T

he routine is always the same. The kids have had an afternoon snack, the baby’s finished his bottle. I settle them with the Duplo and take out my siddur.

As I turn to the wall, I allow myself to hope. Maybe today I’ll get through Shemoneh Esreh without rushing through it to attend to tears, broken towers, lost pacifier. Maybe.

But it seems that opening my siddur is a special segulah to trip off arguments, scraped knees, and calls of “Moooooommmmy.”

Inevitably, I close my siddur, frustrated. There was a time in my life — and it wasn’t so long ago — when I would daven three times a day for as long as I wanted. Baruch Hashem for my adorable kids. I know my lines…

But then I think back to the day I met Sivan.

I was 18, it was during the Aseres Yemei Teshuvah, and I was standing at the station on Rechov Yaffa, waiting for the train to take me to the Kosel. I’d always traveled to the Kosel by bus; I’d never done the train-walk route, and I was unsure of the way. I turned to a girl who was smoking near me and asked her if she had any idea of how to get to the Kosel. She took another puff of smoke. “No.”

Another moment passed, and I noticed her torn jeans, multiple piercings, and the tattoo that snaked up her arm. Then she spoke. “If you’re going to the Kotel can you daven for my mother? She has stomach cancer.”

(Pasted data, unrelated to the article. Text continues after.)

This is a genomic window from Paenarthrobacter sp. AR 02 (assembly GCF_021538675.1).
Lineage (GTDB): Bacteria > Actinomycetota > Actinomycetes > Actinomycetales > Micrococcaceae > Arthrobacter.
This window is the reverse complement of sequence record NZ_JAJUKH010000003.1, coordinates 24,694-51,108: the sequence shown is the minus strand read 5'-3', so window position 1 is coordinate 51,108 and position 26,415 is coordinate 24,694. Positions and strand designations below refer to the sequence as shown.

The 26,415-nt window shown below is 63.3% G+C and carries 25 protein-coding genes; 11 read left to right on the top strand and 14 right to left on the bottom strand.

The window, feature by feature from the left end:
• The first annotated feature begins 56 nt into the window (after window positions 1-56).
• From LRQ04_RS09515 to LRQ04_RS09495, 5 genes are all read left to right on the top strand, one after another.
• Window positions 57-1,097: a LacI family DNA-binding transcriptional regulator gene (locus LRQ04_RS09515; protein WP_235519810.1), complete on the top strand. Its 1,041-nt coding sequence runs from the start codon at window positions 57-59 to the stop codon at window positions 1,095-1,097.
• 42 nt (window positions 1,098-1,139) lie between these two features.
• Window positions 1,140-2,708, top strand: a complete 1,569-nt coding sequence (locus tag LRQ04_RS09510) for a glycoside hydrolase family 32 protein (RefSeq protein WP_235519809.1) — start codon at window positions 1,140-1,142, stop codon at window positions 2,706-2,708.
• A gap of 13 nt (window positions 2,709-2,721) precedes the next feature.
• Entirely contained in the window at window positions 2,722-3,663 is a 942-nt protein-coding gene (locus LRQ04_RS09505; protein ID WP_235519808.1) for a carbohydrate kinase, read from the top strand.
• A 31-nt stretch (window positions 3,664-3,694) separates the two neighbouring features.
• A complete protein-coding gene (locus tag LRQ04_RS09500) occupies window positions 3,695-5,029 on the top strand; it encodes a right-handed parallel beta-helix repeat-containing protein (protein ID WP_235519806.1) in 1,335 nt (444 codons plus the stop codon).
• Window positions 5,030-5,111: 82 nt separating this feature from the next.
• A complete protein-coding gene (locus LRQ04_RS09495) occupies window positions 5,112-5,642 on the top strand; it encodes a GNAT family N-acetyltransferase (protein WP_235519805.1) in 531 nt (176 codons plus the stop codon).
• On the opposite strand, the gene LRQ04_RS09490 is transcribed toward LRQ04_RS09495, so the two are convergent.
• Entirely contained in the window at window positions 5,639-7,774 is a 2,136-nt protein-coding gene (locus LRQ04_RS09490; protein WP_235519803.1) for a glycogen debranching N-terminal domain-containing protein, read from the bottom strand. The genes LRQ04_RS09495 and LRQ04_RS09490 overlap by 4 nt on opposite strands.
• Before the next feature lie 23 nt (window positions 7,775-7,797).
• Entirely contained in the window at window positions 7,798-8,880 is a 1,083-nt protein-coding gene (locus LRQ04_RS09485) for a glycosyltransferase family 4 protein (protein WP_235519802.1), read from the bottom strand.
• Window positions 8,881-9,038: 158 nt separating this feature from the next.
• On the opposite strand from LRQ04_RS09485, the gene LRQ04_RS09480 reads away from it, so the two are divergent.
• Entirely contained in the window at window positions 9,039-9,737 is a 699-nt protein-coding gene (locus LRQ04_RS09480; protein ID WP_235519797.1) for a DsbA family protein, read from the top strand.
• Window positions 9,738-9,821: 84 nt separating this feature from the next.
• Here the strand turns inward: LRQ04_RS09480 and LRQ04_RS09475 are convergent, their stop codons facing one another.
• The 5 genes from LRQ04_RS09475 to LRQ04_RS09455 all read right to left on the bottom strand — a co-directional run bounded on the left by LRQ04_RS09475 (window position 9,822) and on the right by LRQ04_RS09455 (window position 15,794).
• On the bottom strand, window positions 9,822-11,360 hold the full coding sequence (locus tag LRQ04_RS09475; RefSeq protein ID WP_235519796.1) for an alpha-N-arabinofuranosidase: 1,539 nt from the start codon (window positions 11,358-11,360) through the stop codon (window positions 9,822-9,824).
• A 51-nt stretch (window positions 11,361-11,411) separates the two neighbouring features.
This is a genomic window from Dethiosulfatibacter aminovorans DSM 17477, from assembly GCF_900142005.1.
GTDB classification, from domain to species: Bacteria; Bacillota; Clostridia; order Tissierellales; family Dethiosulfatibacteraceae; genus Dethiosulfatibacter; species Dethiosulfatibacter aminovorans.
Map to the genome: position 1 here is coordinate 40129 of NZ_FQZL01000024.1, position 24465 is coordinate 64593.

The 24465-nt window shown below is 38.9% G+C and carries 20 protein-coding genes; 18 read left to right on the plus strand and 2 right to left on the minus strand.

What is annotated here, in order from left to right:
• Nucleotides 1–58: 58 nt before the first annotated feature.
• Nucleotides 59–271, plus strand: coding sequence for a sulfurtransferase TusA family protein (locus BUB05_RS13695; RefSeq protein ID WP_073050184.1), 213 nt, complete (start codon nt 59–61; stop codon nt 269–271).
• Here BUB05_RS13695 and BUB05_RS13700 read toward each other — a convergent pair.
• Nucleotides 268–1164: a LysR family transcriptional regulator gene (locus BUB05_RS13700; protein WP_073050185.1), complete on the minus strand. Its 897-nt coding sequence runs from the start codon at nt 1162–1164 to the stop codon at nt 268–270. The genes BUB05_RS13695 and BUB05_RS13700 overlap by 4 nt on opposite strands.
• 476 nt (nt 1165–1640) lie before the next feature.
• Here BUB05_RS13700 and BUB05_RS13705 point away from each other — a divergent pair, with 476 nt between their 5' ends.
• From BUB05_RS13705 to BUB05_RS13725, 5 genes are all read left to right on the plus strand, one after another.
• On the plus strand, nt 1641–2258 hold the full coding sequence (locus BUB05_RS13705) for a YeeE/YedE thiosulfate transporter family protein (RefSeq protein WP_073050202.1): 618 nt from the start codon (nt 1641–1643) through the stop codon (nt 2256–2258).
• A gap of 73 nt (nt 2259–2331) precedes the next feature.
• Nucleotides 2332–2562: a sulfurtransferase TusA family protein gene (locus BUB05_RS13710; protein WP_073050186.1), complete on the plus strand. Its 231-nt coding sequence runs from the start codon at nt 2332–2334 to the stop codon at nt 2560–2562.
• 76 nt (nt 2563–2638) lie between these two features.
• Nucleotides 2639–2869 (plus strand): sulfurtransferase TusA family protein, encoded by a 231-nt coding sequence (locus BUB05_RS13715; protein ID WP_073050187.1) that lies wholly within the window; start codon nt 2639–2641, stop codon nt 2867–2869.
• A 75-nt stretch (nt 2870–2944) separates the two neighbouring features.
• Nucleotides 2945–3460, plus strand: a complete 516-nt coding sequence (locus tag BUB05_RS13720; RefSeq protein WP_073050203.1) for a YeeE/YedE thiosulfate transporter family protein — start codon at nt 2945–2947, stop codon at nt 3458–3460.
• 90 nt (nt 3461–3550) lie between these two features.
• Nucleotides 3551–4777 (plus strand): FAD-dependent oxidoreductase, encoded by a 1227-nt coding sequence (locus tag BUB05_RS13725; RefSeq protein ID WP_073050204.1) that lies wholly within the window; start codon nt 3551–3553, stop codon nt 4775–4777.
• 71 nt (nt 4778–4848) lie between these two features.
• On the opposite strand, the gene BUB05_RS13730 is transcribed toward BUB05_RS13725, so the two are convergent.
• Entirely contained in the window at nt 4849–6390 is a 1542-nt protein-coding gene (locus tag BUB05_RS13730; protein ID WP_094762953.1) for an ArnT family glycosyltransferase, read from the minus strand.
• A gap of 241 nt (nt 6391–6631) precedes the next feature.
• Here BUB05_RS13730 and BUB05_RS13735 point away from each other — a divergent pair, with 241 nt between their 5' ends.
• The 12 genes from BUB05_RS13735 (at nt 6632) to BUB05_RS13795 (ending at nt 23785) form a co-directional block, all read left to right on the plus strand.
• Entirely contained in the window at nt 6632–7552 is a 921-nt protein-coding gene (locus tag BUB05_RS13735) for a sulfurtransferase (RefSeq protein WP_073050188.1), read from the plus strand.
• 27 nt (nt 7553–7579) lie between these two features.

I took down her mother’s name and by the time the train arrived three minutes later, Sivan and I were schmoozing away. She told me that her mother was in the hospital, her father was a bus driver who had missed too many days of work because of her mother’s illness.

She was one of four kids. Two were married, and were helping to support the family. She worked long hours as a security guard to give her father her salary at the end of the month.

Sivan and I kept in touch, and became good friends, though when we walk together — frum woman and secular girl — some stares are thrown in our direction. Over the years, I’ve realized that often, Sivan is more connected than me.

In 2014, when Naftali Fraenkel, Gil-Ad Shaer, and Eyal Yifrach were kidnapped, I davened, shed tears, gave tzedakah, and hoped. But Sivan kept Shabbos for the first time. Afraid to be inside, in case she turned on a light, switched on the TV, or answered her cell phone, she spent the whole day outside, until she counted three stars. (Excerpted from Family First, Issue 612)